(Disponible en français : Les répercussions de la loi Helms‑Burton sur les entreprises canadiennes qui font des affaires à Cuba)
On 11 July 1996, the United States (U.S.) Department of State informed Sherritt International Corporation, a Toronto-based company with significant operations in Cuba’s resource and energy sectors, that its senior executives and their immediate families would be barred from entering the U.S.
The entry ban was imposed pursuant to Title IV of a new U.S. law: the Cuban Liberty and Democratic Solidarity (Libertad) Act, also known as the “Helms-Burton Act.” The bill was enacted on 12 March 1996, weeks after Cuban fighter jets shot down two civilian aircraft, operated by a Florida-based Cuban exile group, killing three American citizens and one legal resident.
Sherritt’s Chief Executive Officer (CEO) continues to be barred from entering the United States, but the law has otherwise received little public attention in Canada. That changed, however, on 17 April 2019, when U.S. Secretary of State Mike Pompeo announced that the U.S. government would allow its nationals to file lawsuits under another portion of the act: Title III.
The application of Title III had been suspended under the Clinton, Bush and Obama administrations. Following Pompeo’s announcement, three Canadian firms – the Bank of Nova Scotia, National Bank of Canada, and Teck Resources Limited – along with dozens of other multinational firms, found themselves facing civil actions in American courts.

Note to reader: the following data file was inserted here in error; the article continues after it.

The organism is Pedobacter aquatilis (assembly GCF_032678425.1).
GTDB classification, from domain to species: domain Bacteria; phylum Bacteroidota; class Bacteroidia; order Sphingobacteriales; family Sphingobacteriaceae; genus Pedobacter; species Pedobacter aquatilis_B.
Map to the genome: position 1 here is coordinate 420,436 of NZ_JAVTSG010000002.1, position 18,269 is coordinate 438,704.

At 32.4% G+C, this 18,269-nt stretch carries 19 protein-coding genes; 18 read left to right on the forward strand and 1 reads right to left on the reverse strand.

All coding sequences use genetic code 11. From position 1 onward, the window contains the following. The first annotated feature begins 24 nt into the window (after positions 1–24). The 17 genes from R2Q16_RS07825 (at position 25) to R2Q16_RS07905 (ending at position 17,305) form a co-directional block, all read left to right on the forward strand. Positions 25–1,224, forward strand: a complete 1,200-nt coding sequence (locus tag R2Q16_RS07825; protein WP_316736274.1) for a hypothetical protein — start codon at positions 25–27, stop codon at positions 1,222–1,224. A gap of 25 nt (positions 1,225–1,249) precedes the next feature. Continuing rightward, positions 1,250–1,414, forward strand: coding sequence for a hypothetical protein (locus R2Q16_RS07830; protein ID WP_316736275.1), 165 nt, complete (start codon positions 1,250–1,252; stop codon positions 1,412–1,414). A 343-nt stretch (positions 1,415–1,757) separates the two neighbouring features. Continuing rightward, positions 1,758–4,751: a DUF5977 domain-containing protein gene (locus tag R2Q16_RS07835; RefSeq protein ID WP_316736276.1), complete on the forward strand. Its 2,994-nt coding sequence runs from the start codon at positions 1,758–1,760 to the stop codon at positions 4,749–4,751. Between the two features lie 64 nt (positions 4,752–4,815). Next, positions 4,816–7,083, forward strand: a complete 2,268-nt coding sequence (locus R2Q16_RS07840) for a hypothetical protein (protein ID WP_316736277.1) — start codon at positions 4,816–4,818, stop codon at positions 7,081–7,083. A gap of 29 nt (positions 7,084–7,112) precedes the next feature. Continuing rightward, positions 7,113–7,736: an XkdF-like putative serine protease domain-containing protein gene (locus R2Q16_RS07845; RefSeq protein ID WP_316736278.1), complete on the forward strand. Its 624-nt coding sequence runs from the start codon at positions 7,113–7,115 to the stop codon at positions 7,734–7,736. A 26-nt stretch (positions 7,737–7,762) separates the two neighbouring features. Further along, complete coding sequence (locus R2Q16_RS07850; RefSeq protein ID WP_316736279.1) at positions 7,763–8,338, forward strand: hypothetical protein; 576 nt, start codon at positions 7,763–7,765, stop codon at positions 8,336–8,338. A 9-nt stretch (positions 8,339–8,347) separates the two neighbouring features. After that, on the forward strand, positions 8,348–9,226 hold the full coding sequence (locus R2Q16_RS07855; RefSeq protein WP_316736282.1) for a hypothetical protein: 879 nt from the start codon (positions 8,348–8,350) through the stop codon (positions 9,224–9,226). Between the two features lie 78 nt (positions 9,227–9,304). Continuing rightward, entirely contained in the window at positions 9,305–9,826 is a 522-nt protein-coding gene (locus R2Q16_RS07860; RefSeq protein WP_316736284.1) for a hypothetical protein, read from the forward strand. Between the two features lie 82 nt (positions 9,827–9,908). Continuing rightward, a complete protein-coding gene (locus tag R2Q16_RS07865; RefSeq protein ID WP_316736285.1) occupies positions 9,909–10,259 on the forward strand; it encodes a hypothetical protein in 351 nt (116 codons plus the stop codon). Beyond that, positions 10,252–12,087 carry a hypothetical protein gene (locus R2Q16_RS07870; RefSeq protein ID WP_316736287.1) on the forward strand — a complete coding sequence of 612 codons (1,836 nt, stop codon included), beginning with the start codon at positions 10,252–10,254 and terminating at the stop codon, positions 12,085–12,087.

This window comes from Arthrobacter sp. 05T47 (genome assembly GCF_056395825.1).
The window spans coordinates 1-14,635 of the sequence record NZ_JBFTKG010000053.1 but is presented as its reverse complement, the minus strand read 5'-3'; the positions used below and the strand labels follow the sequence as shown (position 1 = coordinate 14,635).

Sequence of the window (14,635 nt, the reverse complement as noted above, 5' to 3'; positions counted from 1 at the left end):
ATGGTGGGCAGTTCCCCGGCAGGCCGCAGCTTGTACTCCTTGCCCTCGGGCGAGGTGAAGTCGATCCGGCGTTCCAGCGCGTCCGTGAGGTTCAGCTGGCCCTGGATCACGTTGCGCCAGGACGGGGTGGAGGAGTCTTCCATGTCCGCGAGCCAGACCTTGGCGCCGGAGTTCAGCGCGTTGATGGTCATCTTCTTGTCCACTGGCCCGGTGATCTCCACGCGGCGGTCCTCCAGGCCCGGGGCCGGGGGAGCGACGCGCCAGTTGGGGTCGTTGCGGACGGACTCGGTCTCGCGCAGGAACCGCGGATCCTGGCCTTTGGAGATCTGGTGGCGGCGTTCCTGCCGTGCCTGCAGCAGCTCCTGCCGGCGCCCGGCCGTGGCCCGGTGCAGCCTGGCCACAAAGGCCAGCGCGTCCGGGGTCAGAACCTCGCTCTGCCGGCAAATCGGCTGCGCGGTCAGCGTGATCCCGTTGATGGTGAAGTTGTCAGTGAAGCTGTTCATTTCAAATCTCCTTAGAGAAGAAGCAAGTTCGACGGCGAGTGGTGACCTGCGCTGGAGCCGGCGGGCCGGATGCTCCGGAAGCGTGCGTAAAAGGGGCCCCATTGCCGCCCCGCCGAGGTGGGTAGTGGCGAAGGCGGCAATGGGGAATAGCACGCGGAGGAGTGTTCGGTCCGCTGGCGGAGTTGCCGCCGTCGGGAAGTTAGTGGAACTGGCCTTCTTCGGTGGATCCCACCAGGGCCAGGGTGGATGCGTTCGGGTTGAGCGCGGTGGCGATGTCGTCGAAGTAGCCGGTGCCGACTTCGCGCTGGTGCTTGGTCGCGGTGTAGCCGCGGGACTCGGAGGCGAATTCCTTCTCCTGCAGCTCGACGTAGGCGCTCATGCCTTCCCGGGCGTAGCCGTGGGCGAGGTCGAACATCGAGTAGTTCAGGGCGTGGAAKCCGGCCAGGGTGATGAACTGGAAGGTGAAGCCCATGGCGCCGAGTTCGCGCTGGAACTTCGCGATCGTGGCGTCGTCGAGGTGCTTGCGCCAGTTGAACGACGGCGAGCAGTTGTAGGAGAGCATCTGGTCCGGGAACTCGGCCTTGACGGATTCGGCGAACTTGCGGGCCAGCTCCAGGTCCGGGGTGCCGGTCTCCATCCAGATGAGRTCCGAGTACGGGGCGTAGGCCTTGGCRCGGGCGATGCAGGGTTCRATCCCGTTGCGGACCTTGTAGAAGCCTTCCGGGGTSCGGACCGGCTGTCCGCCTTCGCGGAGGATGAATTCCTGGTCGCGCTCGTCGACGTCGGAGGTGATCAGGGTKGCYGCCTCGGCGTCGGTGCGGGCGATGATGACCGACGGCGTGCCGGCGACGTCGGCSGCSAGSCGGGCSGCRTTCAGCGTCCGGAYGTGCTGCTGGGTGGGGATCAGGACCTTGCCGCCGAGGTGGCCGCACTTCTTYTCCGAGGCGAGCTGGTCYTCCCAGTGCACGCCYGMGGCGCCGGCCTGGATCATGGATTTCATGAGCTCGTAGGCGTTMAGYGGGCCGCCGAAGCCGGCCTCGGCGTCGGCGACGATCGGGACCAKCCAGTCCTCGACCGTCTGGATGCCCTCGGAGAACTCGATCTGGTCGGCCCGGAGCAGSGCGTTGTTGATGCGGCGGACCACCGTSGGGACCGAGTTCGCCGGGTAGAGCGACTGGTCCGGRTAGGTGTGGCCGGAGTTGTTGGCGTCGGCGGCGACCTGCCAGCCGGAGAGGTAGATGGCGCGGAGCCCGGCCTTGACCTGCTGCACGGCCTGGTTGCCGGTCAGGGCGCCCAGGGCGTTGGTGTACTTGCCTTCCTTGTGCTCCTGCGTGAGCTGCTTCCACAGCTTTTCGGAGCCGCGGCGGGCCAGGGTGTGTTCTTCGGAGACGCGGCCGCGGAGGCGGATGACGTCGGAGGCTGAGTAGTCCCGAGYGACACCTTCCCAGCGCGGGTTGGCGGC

The Helms-Burton Act is composed of four parts, or titles. The first codifies the U.S. embargo on trade and financial transactions with Cuba – a framework that has been in place since the 1960s – while the second describes measures to support a future “free and independent Cuba.”
Title III aims to compensate U.S. citizens whose properties were confiscated by the Cuban Government on or after 1 January 1959 by allowing them to sue for damages any person or entity who “traffics” or has “trafficked” in such property.
The private right to sue created by Title III is expansive. In addition to plaintiffs who were U.S. citizens at the time of confiscation, Title III accords a private right to sue to any U.S. national who had a claim to confiscated property when Helms-Burton became law. In other words, Cuban-Americans who became naturalized U.S. citizens after 1959 may seek compensation for property that they, or their relatives, owned while still living in Cuba. The definition of “trafficked” under the act is broad, encompassing virtually any business done in relation to confiscated property.
The Foreign Claims Settlement Commission (FCSC), a quasi-judicial entity within the U.S. Department of Justice, has certified 5,913 claims of expropriated property in Cuba with a value of nearly US$2 billion. With accrued interest, the claims are estimated to be worth more than US$8 billion. Certification of a claim by the FCSC constitutes proof of a U.S. national’s ownership of confiscated property.
Title IV allows the U.S. to deny entry to foreigners that the U.S Department of State determines have profited from confiscated property.
Canadian and International Response
Canada and the European Union (EU), among others, have strongly objected to the Helms-Burton Act. In 1997, Canada’s Parliament amended the Foreign Extraterritorial Measures Act (FEMA) to provide that any judgment under the Helms-Burton Act “shall not be recognized or enforceable in any manner in Canada.”
FEMA provides a mechanism for Canadian citizens, residents or corporations, subject to obtaining an order from the Attorney General of Canada, to seek recovery of any amount that has been obtained against them pursuant to Helms-Burton, including for expenses, losses or damages incurred.
In May 1996, the EU initiated a complaint at the World Trade Organization (WTO) claiming that the Helms-Burton Act was inconsistent with the United States’ WTO obligations. The EU subsequently withdrew its complaint as part of an agreement in which the U.S. agreed to suspend the application of Title III.